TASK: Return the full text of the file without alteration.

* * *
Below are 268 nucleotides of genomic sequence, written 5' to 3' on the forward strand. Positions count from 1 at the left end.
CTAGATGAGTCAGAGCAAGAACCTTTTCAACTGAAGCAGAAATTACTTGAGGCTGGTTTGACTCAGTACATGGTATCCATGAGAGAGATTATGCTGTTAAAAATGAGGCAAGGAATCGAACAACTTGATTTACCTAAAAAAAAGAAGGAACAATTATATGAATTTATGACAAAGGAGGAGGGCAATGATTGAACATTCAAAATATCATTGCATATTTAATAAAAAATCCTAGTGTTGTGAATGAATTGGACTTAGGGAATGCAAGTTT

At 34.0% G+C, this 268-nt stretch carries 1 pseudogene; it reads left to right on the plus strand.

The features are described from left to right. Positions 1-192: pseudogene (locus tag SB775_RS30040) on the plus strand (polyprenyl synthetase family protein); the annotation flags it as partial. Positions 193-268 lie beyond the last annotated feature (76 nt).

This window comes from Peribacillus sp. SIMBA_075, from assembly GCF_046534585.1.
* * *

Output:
Below are 268 nucleotides of genomic sequence, written 5' to 3' on the forward strand. Positions count from 1 at the left end.
CTAGATGAGTCAGAGCAAGAACCTTTTCAACTGAAGCAGAAATTACTTGAGGCTGGTTTGACTCAGTACATGGTATCCATGAGAGAGATTATGCTGTTAAAAATGAGGCAAGGAATCGAACAACTTGATTTACCTAAAAAAAAGAAGGAACAATTATATGAATTTATGACAAAGGAGGAGGGCAATGATTGAACATTCAAAATATCATTGCATATTTAATAAAAAATCCTAGTGTTGTGAATGAATTGGACTTAGGGAATGCAAGTTT

At 34.0% G+C, this 268-nt stretch carries 1 pseudogene; it reads left to right on the plus strand.

The features are described from left to right. Positions 1-192: pseudogene (locus tag SB775_RS30040) on the plus strand (polyprenyl synthetase family protein); the annotation flags it as partial. Positions 193-268 lie beyond the last annotated feature (76 nt).

This window comes from Peribacillus sp. SIMBA_075, from assembly GCF_046534585.1.